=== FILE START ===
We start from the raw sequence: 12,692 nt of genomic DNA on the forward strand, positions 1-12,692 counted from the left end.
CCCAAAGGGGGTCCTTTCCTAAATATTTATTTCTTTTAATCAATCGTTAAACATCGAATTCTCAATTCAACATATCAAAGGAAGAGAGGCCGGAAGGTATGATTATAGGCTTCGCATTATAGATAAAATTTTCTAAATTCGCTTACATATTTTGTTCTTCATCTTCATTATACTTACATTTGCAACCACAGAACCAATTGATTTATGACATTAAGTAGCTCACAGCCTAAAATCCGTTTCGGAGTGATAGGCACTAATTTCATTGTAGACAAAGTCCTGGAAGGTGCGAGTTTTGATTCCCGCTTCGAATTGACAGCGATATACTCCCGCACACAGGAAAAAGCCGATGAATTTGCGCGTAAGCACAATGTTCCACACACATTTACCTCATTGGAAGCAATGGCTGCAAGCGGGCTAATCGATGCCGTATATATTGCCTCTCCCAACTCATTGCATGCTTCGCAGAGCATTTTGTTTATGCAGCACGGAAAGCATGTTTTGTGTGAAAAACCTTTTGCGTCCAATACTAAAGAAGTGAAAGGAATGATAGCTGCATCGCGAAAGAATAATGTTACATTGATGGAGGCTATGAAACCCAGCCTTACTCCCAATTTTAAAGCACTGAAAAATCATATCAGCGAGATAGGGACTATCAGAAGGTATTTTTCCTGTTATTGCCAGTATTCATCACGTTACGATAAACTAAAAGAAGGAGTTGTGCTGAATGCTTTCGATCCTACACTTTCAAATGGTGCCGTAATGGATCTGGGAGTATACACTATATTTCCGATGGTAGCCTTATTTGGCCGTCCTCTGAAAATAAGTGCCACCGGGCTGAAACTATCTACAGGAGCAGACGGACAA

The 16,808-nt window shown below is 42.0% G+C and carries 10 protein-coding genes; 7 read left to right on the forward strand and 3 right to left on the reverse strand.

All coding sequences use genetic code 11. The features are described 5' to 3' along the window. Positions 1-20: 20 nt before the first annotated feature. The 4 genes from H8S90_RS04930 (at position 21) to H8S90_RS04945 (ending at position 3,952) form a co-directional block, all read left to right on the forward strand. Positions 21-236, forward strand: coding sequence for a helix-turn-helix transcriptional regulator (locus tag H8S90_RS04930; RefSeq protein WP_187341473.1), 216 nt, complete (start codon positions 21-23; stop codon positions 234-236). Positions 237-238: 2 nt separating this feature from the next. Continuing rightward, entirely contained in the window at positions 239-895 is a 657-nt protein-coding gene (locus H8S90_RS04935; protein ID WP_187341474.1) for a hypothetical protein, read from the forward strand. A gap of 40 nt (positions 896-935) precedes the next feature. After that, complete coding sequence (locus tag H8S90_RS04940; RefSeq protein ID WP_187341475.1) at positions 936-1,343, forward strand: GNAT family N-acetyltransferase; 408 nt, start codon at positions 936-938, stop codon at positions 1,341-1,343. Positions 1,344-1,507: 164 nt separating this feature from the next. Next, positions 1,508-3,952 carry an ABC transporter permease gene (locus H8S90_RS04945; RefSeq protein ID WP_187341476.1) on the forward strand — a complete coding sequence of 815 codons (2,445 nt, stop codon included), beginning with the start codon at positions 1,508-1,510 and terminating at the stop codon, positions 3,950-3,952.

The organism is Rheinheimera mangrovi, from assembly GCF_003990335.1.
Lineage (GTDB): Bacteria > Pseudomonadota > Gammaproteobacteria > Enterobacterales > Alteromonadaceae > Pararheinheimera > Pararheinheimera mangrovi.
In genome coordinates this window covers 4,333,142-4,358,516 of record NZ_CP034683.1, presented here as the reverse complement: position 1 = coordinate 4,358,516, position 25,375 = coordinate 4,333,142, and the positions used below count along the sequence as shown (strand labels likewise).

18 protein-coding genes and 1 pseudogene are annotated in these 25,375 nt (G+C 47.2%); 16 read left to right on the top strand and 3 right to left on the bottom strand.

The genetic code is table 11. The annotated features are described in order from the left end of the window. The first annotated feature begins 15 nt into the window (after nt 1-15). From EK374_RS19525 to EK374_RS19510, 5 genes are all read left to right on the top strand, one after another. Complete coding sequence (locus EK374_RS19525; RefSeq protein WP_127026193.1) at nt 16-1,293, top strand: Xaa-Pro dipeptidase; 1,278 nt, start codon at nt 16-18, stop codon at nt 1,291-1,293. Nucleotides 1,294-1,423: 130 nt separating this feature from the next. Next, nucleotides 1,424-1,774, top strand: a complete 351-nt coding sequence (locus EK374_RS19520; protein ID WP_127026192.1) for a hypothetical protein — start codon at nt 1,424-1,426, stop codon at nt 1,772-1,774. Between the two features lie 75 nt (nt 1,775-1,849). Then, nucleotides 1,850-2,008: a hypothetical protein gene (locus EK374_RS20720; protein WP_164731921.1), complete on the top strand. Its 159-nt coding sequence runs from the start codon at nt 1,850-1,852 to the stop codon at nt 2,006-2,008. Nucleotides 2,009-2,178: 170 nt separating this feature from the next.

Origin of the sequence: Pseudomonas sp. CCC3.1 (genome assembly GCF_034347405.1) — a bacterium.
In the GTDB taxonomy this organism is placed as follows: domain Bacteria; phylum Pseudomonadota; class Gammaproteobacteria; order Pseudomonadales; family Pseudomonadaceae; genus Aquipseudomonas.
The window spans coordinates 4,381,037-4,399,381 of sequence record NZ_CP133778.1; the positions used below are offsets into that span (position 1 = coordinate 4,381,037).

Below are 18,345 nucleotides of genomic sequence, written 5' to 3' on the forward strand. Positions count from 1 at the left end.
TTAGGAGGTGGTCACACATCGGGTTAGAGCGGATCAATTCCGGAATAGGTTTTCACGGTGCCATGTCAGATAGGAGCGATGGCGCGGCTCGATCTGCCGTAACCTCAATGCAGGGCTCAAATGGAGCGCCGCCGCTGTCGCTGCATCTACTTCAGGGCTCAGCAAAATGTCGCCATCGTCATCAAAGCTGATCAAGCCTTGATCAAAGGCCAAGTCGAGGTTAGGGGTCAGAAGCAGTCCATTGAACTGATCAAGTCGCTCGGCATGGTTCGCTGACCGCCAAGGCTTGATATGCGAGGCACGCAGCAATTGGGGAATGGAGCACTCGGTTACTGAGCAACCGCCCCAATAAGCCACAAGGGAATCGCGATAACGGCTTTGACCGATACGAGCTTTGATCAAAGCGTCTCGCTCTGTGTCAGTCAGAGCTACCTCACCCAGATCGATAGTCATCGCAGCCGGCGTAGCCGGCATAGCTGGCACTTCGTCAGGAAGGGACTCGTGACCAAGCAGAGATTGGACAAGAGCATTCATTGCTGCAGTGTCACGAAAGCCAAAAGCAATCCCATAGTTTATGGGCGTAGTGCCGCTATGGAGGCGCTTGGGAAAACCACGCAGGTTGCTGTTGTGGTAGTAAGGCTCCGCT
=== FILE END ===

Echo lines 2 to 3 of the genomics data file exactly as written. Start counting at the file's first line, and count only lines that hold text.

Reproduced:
CCCAAAGGGGGTCCTTTCCTAAATATTTATTTCTTTTAATCAATCGTTAAACATCGAATTCTCAATTCAACATATCAAAGGAAGAGAGGCCGGAAGGTATGATTATAGGCTTCGCATTATAGATAAAATTTTCTAAATTCGCTTACATATTTTGTTCTTCATCTTCATTATACTTACATTTGCAACCACAGAACCAATTGATTTATGACATTAAGTAGCTCACAGCCTAAAATCCGTTTCGGAGTGATAGGCACTAATTTCATTGTAGACAAAGTCCTGGAAGGTGCGAGTTTTGATTCCCGCTTCGAATTGACAGCGATATACTCCCGCACACAGGAAAAAGCCGATGAATTTGCGCGTAAGCACAATGTTCCACACACATTTACCTCATTGGAAGCAATGGCTGCAAGCGGGCTAATCGATGCCGTATATATTGCCTCTCCCAACTCATTGCATGCTTCGCAGAGCATTTTGTTTATGCAGCACGGAAAGCATGTTTTGTGTGAAAAACCTTTTGCGTCCAATACTAAAGAAGTGAAAGGAATGATAGCTGCATCGCGAAAGAATAATGTTACATTGATGGAGGCTATGAAACCCAGCCTTACTCCCAATTTTAAAGCACTGAAAAATCATATCAGCGAGATAGGGACTATCAGAAGGTATTTTTCCTGTTATTGCCAGTATTCATCACGTTACGATAAACTAAAAGAAGGAGTTGTGCTGAATGCTTTCGATCCTACACTTTCAAATGGTGCCGTAATGGATCTGGGAGTATACACTATATTTCCGATGGTAGCCTTATTTGGCCGTCCTCTGAAAATAAGTGCCACCGGGCTGAAACTATCTACAGGAGCAGACGGACAA

The 16,808-nt window shown below is 42.0% G+C and carries 10 protein-coding genes; 7 read left to right on the forward strand and 3 right to left on the reverse strand.